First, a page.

|Indian elephant in sunset|
The state of Assam in northeast India has recently introduced a series of strong anti-poaching laws with penalties of up to ten years behind bars for killing either a rhino, elephant, or a tiger. This new legislation was drafted as a response after poachers killed nine endangered one-horned rhinos in and around Kaziranga National Park this year. According to state forest minister Rokybul Hussain, the new penalties are an update to the Wildlife Protection Act of 1972 that imposes jail terms of three to seven years. He further added that poachers will face increased fines of about $1,085 which is five times to what the national law provides. In addition to that, Assam is also in the process of establishing a forest protection force. This force consisting of 1,000 members will be trained by the police and provided modern weapons to ensure protection of the wildlife.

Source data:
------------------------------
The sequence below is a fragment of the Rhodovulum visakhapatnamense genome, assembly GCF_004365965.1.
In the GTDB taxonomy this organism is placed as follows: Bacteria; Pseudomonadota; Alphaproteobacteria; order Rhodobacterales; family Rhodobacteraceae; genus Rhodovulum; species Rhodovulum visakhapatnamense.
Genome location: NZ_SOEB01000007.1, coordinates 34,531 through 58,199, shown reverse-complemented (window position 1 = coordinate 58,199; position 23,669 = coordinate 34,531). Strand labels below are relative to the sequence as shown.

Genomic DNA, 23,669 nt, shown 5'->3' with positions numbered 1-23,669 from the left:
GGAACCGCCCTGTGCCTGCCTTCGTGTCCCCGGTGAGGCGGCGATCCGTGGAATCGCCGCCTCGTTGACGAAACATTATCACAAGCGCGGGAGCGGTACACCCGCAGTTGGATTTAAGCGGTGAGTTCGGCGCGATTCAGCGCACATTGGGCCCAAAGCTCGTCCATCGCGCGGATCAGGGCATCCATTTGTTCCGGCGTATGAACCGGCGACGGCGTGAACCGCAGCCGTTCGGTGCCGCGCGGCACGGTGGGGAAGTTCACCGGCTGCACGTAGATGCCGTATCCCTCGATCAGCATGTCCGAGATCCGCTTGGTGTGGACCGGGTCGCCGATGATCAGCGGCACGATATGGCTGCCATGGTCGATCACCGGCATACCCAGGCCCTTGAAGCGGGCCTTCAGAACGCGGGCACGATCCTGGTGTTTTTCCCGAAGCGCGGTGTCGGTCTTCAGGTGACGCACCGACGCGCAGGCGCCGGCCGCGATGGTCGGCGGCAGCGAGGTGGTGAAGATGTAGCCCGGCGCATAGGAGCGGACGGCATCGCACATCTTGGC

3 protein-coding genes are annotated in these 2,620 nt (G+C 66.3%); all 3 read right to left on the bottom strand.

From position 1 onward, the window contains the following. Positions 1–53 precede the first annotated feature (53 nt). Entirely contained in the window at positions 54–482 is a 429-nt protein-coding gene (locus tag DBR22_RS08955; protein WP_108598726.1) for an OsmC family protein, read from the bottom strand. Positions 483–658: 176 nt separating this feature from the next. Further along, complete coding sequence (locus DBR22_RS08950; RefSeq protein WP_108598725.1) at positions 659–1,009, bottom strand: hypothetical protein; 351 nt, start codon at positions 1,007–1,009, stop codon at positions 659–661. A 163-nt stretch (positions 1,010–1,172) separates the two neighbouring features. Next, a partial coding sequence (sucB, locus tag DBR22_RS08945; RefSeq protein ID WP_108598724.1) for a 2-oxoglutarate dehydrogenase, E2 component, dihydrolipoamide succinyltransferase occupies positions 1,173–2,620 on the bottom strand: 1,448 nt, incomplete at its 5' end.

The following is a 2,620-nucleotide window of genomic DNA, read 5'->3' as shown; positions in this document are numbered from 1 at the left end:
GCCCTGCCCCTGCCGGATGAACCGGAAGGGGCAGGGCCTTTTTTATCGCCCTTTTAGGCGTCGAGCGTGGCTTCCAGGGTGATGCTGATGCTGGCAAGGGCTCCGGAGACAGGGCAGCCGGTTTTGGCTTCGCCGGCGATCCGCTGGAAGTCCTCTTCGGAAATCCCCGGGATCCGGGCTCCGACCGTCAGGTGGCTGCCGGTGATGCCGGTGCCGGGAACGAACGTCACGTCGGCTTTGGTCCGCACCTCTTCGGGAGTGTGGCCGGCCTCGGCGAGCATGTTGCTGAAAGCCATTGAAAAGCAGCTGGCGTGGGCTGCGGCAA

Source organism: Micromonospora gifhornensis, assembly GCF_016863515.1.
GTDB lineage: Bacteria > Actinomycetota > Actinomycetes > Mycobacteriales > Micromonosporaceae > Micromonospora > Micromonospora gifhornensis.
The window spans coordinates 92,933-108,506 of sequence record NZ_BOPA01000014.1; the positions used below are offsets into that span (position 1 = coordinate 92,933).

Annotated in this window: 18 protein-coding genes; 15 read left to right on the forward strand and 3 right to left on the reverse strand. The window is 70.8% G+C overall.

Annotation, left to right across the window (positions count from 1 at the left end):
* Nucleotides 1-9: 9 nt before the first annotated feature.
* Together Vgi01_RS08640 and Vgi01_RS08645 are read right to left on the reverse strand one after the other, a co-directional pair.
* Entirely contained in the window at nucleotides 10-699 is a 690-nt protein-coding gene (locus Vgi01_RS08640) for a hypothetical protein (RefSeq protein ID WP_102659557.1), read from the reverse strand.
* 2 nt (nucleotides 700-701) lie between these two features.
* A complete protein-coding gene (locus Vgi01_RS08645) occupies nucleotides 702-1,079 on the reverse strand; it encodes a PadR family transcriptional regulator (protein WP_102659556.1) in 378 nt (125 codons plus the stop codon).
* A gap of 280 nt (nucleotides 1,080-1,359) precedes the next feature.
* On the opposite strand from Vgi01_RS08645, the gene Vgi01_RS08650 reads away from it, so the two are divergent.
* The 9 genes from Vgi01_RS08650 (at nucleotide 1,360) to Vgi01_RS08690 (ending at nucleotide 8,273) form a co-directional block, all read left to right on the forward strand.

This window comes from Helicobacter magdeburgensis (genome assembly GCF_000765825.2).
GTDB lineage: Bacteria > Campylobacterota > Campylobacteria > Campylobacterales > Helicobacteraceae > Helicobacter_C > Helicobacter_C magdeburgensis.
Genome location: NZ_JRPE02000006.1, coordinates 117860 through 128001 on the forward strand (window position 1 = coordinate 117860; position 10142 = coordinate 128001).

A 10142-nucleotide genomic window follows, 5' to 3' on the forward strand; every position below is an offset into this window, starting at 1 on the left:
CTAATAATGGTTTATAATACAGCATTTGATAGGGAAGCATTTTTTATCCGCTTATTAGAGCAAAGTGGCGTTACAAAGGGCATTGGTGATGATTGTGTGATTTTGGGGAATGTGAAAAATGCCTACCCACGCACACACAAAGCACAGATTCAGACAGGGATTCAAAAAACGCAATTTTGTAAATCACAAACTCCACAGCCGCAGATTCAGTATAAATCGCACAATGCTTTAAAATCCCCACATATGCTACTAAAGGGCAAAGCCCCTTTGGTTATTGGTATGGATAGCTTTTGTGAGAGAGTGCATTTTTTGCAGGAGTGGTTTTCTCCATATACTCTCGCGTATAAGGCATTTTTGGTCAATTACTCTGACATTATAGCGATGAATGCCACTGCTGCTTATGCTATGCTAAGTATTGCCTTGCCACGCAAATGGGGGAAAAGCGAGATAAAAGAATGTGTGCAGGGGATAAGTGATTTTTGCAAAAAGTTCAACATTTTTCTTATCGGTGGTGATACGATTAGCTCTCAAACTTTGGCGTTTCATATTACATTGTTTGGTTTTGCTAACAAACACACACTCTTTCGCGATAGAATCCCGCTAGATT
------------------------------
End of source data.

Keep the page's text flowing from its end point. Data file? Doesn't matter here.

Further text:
I'm very proud to see that Assam has taken such a big step in combating illegal poaching. Not only is it enforcing some tough poaching laws aimed at poachers, but is also establishing a force consisting of 1,000 units which will help bring further reduction in poaching activities. I sure hope that somewhere in the future, Assam will provide aid to other Indian states that lack resources and funding in fighting illegal poaching. One of them is Orissa, which has lost a great deal of its elephant population to poaching. It would be very helpful and beneficial if a state that has been able to take a stand against poaching would help another in need through resources and funding. This way, states like Orissa will also rise up against the poachers who have been devastating the ecosystems.
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